When I actually found out who the student was, I was really surprised because he’s such a well-behaved kid. I’ve talked to him on several occasions and he’s one of those children who had the fortune of living in the United States for long enough that his English sounds really natural. To be bilingual at such a young age is a gift that I wish I had. Truth be told, this kid has the best English ability in the entire school (even if you include the teachers). However, there are so many differences between the Japanese culture and the American one. That’s a big change for a child.
Curious, I asked the teacher why he was so upset.
Apparently, adjusting to the Japanese school system after having spent the majority of his time in an American one, hasn’t been very easy. The repetitiveness of the Japanese school system is really having an effect. The amount of drilling that the kids have to do over and over again, is a far cry different from the American school system. I guess it makes sense though. In the U.S. even if you drill the alphabet to death, it’s only 26 letters, right? Just as an example, the second graders have 160 kanji to learn, which have multiple readings and can be a challenge for even an adult to write (a non-Japanese adult). The student is in a higher grade level, so I would imagine he has so many kanji to practice and study everyday.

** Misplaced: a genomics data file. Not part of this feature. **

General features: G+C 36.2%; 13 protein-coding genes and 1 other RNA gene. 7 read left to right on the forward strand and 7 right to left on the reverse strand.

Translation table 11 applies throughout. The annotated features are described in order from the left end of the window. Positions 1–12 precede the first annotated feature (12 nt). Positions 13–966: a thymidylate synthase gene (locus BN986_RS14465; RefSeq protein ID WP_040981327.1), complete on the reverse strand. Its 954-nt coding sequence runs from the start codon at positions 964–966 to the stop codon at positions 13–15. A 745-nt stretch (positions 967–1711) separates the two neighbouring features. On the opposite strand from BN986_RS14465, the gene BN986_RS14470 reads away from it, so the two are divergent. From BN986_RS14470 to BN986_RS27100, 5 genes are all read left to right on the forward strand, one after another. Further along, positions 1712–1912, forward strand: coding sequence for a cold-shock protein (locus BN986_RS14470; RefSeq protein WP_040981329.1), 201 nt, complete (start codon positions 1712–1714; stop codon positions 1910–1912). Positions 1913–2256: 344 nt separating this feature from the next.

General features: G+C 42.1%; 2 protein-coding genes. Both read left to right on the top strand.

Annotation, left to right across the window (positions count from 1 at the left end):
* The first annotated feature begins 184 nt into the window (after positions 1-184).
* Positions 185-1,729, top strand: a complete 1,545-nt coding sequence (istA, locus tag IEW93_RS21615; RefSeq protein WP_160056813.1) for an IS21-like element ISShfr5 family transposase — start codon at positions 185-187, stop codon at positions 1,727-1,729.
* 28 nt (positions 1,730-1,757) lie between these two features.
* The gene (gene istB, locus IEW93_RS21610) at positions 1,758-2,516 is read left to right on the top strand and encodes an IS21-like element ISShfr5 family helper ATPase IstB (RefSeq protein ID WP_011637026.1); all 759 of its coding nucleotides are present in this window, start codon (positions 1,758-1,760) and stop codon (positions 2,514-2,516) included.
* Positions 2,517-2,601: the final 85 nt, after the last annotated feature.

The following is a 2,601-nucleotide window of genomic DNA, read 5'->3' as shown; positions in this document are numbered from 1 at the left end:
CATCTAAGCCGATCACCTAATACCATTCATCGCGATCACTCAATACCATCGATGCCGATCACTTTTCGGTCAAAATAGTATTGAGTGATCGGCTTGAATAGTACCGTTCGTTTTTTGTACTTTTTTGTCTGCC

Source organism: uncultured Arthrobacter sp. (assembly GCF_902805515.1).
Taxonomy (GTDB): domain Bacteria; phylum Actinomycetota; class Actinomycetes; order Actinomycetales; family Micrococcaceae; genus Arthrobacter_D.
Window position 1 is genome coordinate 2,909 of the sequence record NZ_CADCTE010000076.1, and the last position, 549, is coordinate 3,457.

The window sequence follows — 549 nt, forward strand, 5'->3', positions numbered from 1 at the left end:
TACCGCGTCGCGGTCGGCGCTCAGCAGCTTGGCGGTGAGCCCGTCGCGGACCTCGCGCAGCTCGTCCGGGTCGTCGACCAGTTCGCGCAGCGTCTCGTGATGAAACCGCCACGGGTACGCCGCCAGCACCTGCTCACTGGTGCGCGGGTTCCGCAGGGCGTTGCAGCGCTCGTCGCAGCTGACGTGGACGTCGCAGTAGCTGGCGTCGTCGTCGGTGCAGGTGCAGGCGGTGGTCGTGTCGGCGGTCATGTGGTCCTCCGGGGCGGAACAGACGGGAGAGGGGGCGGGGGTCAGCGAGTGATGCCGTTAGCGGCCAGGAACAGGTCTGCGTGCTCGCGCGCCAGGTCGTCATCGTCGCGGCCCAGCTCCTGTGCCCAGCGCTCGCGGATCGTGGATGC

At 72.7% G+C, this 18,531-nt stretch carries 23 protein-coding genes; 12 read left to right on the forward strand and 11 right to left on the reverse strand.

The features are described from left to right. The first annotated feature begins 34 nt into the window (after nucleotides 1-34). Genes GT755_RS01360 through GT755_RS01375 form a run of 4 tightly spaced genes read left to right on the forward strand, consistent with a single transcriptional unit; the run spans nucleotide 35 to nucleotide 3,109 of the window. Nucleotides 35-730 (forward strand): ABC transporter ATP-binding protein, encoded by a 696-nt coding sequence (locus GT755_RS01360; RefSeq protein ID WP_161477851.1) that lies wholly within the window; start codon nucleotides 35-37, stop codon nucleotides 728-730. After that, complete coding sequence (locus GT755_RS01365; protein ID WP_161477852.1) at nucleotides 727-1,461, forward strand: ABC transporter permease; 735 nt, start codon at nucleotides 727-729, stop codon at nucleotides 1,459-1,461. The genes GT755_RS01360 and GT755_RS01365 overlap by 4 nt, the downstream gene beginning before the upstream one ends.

Another issue has been the uniforms. In Japan, many students wear their bright colored caps without issue, without complaint because it’s all they’ve ever known. They started elementary school wearing these, and it continues all the way through. However, if you were a student brought up in the American public school system, wearing the bright colored hats and uniforms can seem a bit restrictive, even a little uncomfortable. I always wondered how Japan gets so many of its grade schoolers to wear the bright caps. I would always think that there’s no way that could happen in an American public school.
I can’t say that I blame the student for being frustrated. It’s like going from a more relaxed public code to a stricter one. I would imagine he must be feeling a little bit boxed in. Well maybe I shouldn’t say strict. The teachers are quite nice, but there is a lot more protocol associated with a Japanese elementary school than I remember with a US one.
I wonder which transition would be harder for a child to make: going from the Japanese school system to the American public school system? Or going from the American public school system to the Japanese one? I’m sure we could argue both sides. What do you think?
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